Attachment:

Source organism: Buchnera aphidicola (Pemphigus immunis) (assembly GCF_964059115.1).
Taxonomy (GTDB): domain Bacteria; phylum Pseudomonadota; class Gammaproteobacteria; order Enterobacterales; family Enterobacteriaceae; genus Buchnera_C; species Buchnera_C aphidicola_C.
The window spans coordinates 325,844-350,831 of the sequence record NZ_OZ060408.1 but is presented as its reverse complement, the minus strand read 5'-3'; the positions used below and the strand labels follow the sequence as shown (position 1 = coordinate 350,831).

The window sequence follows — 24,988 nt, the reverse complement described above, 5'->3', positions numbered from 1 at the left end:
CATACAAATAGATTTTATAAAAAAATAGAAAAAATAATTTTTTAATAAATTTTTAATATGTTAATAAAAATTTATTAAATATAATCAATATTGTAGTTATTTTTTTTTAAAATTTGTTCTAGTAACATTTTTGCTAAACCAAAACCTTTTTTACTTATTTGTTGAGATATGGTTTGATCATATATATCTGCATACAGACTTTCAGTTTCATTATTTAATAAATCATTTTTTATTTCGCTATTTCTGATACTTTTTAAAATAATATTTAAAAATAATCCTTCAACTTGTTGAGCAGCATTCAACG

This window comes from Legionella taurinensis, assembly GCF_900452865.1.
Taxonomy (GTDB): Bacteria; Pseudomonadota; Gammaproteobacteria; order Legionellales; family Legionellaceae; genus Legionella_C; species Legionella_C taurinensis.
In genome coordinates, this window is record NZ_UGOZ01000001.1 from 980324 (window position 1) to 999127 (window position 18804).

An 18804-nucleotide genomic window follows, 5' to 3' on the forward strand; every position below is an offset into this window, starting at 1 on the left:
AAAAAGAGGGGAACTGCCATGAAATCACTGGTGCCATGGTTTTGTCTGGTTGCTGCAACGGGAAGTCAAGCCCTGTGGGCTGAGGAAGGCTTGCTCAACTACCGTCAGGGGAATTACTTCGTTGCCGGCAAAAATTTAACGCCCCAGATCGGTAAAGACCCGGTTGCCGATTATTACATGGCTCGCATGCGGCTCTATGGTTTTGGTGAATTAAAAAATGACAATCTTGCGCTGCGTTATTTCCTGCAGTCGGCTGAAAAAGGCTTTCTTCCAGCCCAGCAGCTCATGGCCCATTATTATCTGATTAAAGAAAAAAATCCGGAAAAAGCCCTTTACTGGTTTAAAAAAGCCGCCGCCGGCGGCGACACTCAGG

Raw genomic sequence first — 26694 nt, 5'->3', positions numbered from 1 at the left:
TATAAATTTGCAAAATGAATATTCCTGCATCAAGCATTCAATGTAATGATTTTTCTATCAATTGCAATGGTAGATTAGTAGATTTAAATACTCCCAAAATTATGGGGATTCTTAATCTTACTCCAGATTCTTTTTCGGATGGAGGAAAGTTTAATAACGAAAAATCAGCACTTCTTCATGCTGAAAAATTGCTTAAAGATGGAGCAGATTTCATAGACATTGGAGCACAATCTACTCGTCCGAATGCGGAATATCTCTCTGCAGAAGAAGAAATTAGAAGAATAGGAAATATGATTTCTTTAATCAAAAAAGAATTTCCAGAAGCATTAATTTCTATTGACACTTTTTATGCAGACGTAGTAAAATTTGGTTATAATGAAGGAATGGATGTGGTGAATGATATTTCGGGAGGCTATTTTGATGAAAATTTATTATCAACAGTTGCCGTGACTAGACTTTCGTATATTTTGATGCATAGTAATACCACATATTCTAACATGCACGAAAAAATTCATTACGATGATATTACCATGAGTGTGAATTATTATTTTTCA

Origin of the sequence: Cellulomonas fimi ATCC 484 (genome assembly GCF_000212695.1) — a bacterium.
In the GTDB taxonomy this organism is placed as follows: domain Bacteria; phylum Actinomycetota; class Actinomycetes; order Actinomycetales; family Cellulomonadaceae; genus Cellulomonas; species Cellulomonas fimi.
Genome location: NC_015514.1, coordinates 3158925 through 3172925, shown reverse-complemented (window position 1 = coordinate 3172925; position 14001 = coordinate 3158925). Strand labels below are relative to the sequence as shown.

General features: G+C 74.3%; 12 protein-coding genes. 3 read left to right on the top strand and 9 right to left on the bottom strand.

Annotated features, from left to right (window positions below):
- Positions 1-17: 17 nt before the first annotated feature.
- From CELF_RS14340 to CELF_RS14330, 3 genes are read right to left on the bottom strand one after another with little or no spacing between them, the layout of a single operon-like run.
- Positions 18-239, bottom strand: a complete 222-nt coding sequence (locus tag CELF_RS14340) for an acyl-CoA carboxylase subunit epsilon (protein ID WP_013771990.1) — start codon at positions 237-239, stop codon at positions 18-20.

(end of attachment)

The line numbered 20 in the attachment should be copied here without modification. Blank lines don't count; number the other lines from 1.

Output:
- Positions 18-239, bottom strand: a complete 222-nt coding sequence (locus tag CELF_RS14340) for an acyl-CoA carboxylase subunit epsilon (protein ID WP_013771990.1) — start codon at positions 237-239, stop codon at positions 18-20.